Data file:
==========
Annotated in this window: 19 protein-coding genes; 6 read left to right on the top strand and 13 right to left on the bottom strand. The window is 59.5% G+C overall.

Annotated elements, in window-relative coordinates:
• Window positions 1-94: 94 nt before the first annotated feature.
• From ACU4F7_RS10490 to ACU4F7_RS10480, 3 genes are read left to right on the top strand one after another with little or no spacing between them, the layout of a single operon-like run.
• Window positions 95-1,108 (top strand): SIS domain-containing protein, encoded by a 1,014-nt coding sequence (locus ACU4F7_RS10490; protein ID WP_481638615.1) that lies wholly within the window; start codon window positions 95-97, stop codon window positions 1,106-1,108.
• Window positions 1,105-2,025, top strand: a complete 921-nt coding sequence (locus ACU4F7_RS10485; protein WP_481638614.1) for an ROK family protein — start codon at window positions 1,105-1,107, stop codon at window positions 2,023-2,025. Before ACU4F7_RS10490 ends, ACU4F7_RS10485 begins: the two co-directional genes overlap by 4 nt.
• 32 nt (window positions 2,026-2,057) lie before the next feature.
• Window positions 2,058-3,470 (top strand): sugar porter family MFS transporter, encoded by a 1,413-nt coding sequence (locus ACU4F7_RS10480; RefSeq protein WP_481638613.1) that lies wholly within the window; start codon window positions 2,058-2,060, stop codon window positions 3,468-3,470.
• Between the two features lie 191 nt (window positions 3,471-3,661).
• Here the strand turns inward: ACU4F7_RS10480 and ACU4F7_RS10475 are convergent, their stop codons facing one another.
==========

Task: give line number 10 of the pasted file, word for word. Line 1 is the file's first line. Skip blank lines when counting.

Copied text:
• Here the strand turns inward: ACU4F7_RS10480 and ACU4F7_RS10475 are convergent, their stop codons facing one another.